Dysregulation of how platelets store, sequester and release specific proteins seems to be implicated in many disease states, including cancer. Dual-color immunofluorescence stimulated emission depletion (STED) microscopy with 40 nm resolution is used to map pro-angiogenic VEGF, anti-angiogenic PF-4 and fibrinogen in >300 individual platelets. This reveals that these proteins are stored in a segmented, zonal manner within regional clusters, significantly smaller than the size of an alpha-granule. No colocalization between the different proteins is observed. Upon platelet activation by thrombin or ADP, the proteins undergo significant spatial rearrangements, including alterations in the size and number of the protein clusters, and specific for a certain protein and the type of activation induced. Following these observations, a simple assignment procedure is used to show that the three distinct states of platelets (non-, ADP- and thrombin-activated) can be identified based on the average size, number and peripheral localization profiles of the regional protein clusters within the platelets. Thus, high-resolution spatial mapping of specific proteins is a useful procedure to detect and characterize deviations in the selective storage, release and uptake of these proteins in the platelets. Since these deviations seem to be specific for, and may even underlie, certain patophysiological states, these findings may have interesting diagnostic and therapeutic implications.

  • 16.
    Xu, Lei
    et al.
    KTH, School of Engineering Sciences (SCI), Applied Physics, Experimental Biomolecular Physics.
    Braun, Laura J.
    Karolinska Inst, Dept Microbiol Tumor & Cell Biol, Stockholm, Sweden..
    Rönnlund, Daniel
    KTH, School of Engineering Sciences (SCI), Applied Physics, Experimental Biomolecular Physics.
    Widengren, Jerker
    KTH, School of Engineering Sciences (SCI), Applied Physics, Quantum and Biophotonics.
    Aspenstrom, Pontus
    Karolinska Inst, Dept Microbiol Tumor & Cell Biol, Stockholm, Sweden..
    Gad, Annica K. B.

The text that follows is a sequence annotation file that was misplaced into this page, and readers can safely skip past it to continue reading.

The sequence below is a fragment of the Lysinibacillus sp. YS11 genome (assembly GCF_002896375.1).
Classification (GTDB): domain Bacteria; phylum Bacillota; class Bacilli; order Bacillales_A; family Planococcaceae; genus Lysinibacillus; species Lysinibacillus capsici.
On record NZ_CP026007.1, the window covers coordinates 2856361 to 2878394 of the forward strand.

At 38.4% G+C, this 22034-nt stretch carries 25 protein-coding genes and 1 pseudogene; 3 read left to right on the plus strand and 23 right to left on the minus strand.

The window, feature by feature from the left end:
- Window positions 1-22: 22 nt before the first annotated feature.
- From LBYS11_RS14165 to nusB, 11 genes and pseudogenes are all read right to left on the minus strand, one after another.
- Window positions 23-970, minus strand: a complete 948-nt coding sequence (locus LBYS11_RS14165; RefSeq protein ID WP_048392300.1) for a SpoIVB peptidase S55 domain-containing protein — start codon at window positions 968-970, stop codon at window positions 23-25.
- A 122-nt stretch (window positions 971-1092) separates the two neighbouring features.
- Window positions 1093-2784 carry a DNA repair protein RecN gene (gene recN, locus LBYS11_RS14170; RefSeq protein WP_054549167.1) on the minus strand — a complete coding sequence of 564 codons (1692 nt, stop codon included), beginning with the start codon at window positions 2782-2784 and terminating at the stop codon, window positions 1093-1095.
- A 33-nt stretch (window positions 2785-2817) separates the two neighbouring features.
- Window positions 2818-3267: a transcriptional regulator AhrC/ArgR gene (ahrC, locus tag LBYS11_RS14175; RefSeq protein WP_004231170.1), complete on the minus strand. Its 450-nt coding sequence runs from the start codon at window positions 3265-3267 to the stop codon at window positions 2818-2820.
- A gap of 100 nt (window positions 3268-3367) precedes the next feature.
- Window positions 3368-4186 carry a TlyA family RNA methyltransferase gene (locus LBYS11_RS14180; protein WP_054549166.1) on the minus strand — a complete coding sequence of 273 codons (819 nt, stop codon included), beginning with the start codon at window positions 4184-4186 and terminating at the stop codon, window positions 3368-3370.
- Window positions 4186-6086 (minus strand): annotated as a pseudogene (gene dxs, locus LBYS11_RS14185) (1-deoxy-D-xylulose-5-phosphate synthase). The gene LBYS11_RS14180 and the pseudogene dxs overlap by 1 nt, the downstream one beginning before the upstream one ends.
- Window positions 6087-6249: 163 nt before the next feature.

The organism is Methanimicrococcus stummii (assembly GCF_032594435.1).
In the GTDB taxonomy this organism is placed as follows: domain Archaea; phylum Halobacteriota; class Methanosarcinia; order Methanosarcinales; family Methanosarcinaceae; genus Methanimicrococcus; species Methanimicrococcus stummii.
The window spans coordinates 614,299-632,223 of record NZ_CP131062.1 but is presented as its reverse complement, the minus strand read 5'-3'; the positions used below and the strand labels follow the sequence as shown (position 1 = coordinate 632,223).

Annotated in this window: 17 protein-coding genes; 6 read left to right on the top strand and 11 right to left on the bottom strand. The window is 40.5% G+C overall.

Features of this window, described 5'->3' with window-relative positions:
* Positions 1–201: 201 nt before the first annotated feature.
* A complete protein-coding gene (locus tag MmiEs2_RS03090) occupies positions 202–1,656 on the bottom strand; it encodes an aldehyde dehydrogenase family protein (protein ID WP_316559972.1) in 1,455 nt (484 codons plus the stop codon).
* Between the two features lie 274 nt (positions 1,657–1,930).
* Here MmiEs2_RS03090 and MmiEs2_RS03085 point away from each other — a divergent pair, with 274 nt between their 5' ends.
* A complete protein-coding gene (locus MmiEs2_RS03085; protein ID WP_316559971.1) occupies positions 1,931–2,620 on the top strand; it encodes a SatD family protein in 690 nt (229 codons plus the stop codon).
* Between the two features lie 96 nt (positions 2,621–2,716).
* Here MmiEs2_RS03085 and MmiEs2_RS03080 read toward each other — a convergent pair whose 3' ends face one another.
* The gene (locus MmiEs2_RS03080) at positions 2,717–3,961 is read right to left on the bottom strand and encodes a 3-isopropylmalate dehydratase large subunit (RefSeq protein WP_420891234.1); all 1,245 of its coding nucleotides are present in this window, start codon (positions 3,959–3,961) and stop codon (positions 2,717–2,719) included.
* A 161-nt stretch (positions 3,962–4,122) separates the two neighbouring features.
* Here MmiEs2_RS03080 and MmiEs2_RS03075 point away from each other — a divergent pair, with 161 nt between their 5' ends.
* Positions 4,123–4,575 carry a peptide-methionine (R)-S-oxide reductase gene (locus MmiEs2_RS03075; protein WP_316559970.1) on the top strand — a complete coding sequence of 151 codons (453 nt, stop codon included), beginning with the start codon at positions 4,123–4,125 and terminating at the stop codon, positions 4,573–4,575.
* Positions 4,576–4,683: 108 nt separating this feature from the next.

Univ Madeira, CQM, Campus Penteada, P-9020105 Funchal, Portugal..
    Nanoscale localization of proteins within focal adhesions indicates discrete functional assemblies with selective force-dependence2018In: The FEBS Journal, ISSN 1742-464X, E-ISSN 1742-4658, Vol. 285, no 9, p. 1635-1652Article in journal (Refereed)
    Abstract [en]

    Focal adhesions (FAs) are subcellular regions at the micrometer scale that link the cell to the surrounding microenvironment and control vital cell functions. However, the spatial architecture of FAs remains unclear at the nanometer scale. We used two-color and three-color super-resolution stimulated emission depletion microscopy to determine the spatial distributions and co-localization of endogenous FA components in fibroblasts. Our data indicate that adhesion proteins inside, but not outside, FAs are organized into nanometer size units of multi-protein assemblies. The loss of contractile force reduced the nanoscale co-localization between different types of proteins, while it increased this co-localization between markers of the same type. This suggests that actomyosin-dependent force exerts a nonrandom, specific, control of the localization of adhesion proteins within cell-matrix adhesions. These observations are consistent with the possibility that proteins in cell-matrix adhesions are assembled in nanoscale particles, and that force regulates the localization of the proteins therein in a protein-specific manner. This detailed knowledge of how the organization of FA components at the nanometer scale is linked to the capacity of the cells to generate contractile forces expands our understanding of cell adhesion in health and disease.